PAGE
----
Karin Alvtegen has had 5 psychological thrillers translated into English, all with snappy one-word titles. The best known is perhaps ‘Shame’. Yasmina Khadra’s so-called ‘extremist trilogy’ has been translated and is very thought-provoking: ‘The Attack’, ‘The Swallows of Kabul’ and ‘The Sirens of Baghdad’. Two rather controversial books by Virginie Despentes are available in English: ‘Baise-Moi’ and ‘Apocalypse Baby’. I’ve only found two Philippe Besson books in English: ‘In the Absence of Men’ and ‘His Brother’.
26 thoughts on “Quick Reviews of Foreign-Language Fiction”
Thank you for the kind mention, Marina Sofia. I’m glad you enjoyed Betrayal, even if it didn’t exactly blow you away. The rest of these books really do look interesting too. And a couple of them seem to get at larger issues too, which can work very well. I like the variety here, too.
Some writers I just need a little longer to warm up to – or perhaps I went in expecting something slightly different. But I’ve read many, many authors based on your recommendations now, and they never disappoint.
I have a copy of Betrayal lurking somewhere – I quite like books that have realistic endings so I need to find my copy.
I don’t know about realistic – I meant disappointing like real life… It’s a chilling story.
That was kind of what I meant too – sometimes, the more masochistic part of me doesn’t want everything to work out ok – guess I should cheer up a little bit 😉
In that case, yes, it does that perfectly…
I struggle reading translations, somehow I have the (probable) illusion of missing something! But of course I must, as most of us. After French, English, and, not perfectly, German, I have to accept defeat. My ambitions: one day to read the great Russians “dans le texte”, and, of course, my beloved Murakami… I admire your eclecticism! 🙂
I wanted to learn Russian to be able to read their great writers in the original – but a Russian friend of mine disillusioned me recently, saying how difficult Dostoevsky is even in the original, for instance. I used to NOT read poetry in translation but then I realised I was closing myself off from so much of the world. So I now read and compare different translations – which is fascinating in itself!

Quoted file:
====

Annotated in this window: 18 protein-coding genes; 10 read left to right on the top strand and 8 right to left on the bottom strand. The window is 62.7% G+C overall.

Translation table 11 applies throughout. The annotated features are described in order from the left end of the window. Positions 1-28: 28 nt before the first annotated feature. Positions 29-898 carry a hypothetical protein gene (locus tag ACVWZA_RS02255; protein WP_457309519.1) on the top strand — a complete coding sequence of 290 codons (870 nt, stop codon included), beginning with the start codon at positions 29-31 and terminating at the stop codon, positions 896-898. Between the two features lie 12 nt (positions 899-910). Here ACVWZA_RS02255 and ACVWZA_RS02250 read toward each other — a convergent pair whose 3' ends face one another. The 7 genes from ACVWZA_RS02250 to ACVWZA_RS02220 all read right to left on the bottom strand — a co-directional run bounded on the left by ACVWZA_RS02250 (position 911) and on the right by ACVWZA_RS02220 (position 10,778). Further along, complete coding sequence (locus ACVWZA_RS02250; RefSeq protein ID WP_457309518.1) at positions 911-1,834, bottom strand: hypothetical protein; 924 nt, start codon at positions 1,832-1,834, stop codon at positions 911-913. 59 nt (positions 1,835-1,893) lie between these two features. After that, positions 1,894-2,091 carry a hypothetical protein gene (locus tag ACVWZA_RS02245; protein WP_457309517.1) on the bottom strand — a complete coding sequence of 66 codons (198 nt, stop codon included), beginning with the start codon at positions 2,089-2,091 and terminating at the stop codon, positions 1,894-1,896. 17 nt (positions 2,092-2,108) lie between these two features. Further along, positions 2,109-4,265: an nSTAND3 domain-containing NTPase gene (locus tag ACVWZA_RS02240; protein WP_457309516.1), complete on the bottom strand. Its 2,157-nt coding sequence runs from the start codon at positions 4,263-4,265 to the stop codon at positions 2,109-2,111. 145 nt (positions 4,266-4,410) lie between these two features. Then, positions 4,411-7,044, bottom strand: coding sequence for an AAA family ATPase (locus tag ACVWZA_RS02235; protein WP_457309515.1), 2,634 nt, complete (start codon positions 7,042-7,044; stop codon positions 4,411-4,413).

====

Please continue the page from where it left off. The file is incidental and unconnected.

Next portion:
An interesting selection. Like Margot, I’m sorry you didn’t enjoy Betrayal as much as I did. I know what you mean about it not being what you’d expected: the first time I picked up an Alvtegen novel I was assuming it’d be yer standard Scandi-noir, and was quite startled to discover it was anything but.
Two rather controversial books by Virginie Despentes are available in English: ‘Baise-Moi’
I keep meaning to get hold of that book.
I think you hit the nail on the head – it wasn’t Scandi noir (and I don’t like all of those, either) and therefore not quite what I imagined. Have you seen the film version of Baise-Moi?
Have you seen the film version of Baise-Moi?
Yes. That was quite startling too.
The Khadra book sounds too staged for my tastes, but I have the Alvtegen book on the shelf to read
It is a bit of an ‘issue’ book, and the style is not always beautiful, but I am planning to read other books by him, as I think he’s a really interesting writer.
interesting.. i’ve read none of them… some sound def. interesting… and i too need time sometimes to get warm with some writer’s style…maybe i will check out the first one
I like the Khadra book, but it was a book where ideas sometimes trumped the story/fiction side of it. I don’t think all of his books are like that, though.
Thanks for the two mentions and for the four reviews
I’m going to review Teen Spirit in a couple of days, I hope. I really liked Apocalypse Baby and I have Vernon Subutex on the shelf.
This doesn’t seem like Besson’s best book. I’ve read three by him, my favourite one is Un homme accidentel (not available in English) followed by In the Absence of Men.
I have an upcoming review of a Khadra book.
Thank you for pointing me in the right direction, even though I have to depend on whatever the libraries have in stock at that particular moment in time. All of them worth another go, most definitely!
I have Besson’s In the Absence of Men in my TBR after Emma recommended it a few months ago. Hoping to get to it later in the year.
Looking forward to hearing what you think about it – I will try to read it too, or the other book of his that Emma recommended (see above).
My book choice (en français) Philippe Besson: La maison atlantique.
Thanks so much for the reading suggestion. I hoped to find it on Kindle…I guess I’ll have to wait for a while until it is available.
It’s a fairly quick and easy read, although several other book bloggers have told me it’s not his best. I’ll be reading more of him, though, so will keep you updated with any further recommendations.
I will give P. Besson a try. I like the situation of father and son confronting each other. Sparks are sure to fly!